Sainsbury’s brings net-zero target forward to 2035 for direct emissions

Sainsbury's is bringing forward its net-zero commitment for operational emissions from 2040 to 2035, claiming that "extensive investment and innovation" will enable more rapid decarbonisation.

Sainsbury’s brings net-zero target forward to 2035 for direct emissions

Sainsbury's first set a net-zero target in January 2020 

The supermarket first announced its net-zero targets in January 2020 and built upon them with verified, science-based interim emissions targets earlier this year.

Originally, the aim for operational emissions – a term which covers direct (Scope 1) and power-related (Scope 2) emissions – was to deliver a 50% reduction by 2030 and a 100% reduction by 2040, without the use of offsetting. Both targets had a 2019 baseline.

Now, the 100% target has been shifted forward to 2035. Sainsbury’s has delivered a 14% reduction since 2019 and will need to accelerate progress going forward.

Plans for reducing operational emissions going forward include switching to 100% renewable electricity for the whole business and 100% LED lighting in stores by the end of 2021. The lighting scheme is set to reduce energy consumption across the Sainsbury’s retail estate by 20%

However, Sainsbury’s said in a statement that “it will need to collaborate with government, industry, suppliers and academia to share knowledge and find solutions” to deliver all of the emissions reductions needed.

“The clock is ticking; climate targets matter – but action to deliver them matters more,” said Sainsbury’s chief executive Simon Roberts.  “The progress we’ve made has enabled us to accelerate our own targets and move faster to cut our emissions.”

Sainsbury’s is not the only major British retailer to have accelerated its net-zero plans. Rival Tesco moved its 2050 net-zero target forward to 2035 late last year and has since published a new ‘climate manifesto’. Similarly, the John Lewis Partnership, which owns Waitrose & Partners, is now developing 1.5C-aligned science-based targets after moving its 2050 net-zero target to 2035.

More broadly, dozens of major players in the UK’s retail sector, under the British Retail Consortium’s roadmap, are plotting a course to net-zero by 2040.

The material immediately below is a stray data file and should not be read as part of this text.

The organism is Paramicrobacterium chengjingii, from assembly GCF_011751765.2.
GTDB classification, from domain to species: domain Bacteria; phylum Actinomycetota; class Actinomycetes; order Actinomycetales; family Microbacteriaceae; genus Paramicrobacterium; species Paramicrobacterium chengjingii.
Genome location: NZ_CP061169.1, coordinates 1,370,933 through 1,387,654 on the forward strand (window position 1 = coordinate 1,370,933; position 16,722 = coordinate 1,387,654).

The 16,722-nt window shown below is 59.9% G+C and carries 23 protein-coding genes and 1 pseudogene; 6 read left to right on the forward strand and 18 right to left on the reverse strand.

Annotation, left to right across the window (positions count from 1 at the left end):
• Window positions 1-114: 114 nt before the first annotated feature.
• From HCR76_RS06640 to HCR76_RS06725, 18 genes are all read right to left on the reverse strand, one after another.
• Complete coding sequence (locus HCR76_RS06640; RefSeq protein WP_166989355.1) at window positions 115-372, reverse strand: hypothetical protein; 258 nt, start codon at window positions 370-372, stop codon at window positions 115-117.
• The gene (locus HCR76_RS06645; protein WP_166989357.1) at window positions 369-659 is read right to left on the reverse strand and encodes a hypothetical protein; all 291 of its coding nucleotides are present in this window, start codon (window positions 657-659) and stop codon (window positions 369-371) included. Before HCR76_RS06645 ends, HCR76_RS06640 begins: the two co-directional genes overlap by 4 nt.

Spotlight on Scope 3

Sainsbury’s has not updated its targets for cutting indirect (Scope 3) emissions at this stage. Its existing target is to deliver a 30% reduction in Scope 3 emissions by 2030, against a 2019 baseline – a goal verified as 1.5C-aligned by the Science-Based Targets Initiative (SBTi). This target bolsters a 2050 ambition for a carbon-neutral value chain, covering both upstream and downstream activities.

This year, the supermarket has written to some 400 of its largest suppliers asking them to set science-based carbon reduction targets and to report progress.

Roberts said: “We recognise that we not only have a responsibility to our colleagues and the communities we serve in the UK, but to those we source from globally, to reduce the impact our business has on the environment.

“We have a strong heritage in reducing our own emissions and are collaborating closely with our suppliers to ensure we’re driving positive change across our value chain too. Tackling the climate emergency requires collaborative and transformational thinking across industry and government, and a willingness to work together and share learnings globally so that we can all take meaningful, immediate action.”

Sainsbury’s’ announcement comes just days before the start of COP26. The business is the summit’s Principal Supermarket Partner – the highest level of corporate sponsorship.

Sarah George

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